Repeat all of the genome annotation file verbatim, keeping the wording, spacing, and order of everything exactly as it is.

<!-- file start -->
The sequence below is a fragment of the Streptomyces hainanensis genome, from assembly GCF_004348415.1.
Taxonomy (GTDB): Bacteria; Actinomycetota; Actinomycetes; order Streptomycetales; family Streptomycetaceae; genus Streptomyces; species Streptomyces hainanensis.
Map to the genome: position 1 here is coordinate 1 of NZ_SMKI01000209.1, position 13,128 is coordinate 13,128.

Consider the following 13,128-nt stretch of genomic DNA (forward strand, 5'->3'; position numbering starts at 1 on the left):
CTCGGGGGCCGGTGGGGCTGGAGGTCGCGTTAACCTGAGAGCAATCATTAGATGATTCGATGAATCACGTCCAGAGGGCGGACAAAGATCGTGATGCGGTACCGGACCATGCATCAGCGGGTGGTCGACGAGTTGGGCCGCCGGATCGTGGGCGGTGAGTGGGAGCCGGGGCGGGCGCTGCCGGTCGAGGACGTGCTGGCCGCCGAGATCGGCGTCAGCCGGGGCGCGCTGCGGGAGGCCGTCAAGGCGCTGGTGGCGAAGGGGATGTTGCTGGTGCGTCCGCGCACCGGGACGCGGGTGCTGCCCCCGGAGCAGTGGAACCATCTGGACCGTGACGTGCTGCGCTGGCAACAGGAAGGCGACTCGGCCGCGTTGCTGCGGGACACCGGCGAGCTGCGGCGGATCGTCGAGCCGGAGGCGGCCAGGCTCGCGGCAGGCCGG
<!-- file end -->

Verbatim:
The sequence below is a fragment of the Streptomyces hainanensis genome, from assembly GCF_004348415.1.
Taxonomy (GTDB): Bacteria; Actinomycetota; Actinomycetes; order Streptomycetales; family Streptomycetaceae; genus Streptomyces; species Streptomyces hainanensis.
Map to the genome: position 1 here is coordinate 1 of NZ_SMKI01000209.1, position 13,128 is coordinate 13,128.

Consider the following 13,128-nt stretch of genomic DNA (forward strand, 5'->3'; position numbering starts at 1 on the left):
CTCGGGGGCCGGTGGGGCTGGAGGTCGCGTTAACCTGAGAGCAATCATTAGATGATTCGATGAATCACGTCCAGAGGGCGGACAAAGATCGTGATGCGGTACCGGACCATGCATCAGCGGGTGGTCGACGAGTTGGGCCGCCGGATCGTGGGCGGTGAGTGGGAGCCGGGGCGGGCGCTGCCGGTCGAGGACGTGCTGGCCGCCGAGATCGGCGTCAGCCGGGGCGCGCTGCGGGAGGCCGTCAAGGCGCTGGTGGCGAAGGGGATGTTGCTGGTGCGTCCGCGCACCGGGACGCGGGTGCTGCCCCCGGAGCAGTGGAACCATCTGGACCGTGACGTGCTGCGCTGGCAACAGGAAGGCGACTCGGCCGCGTTGCTGCGGGACACCGGCGAGCTGCGGCGGATCGTCGAGCCGGAGGCGGCCAGGCTCGCGGCAGGCCGG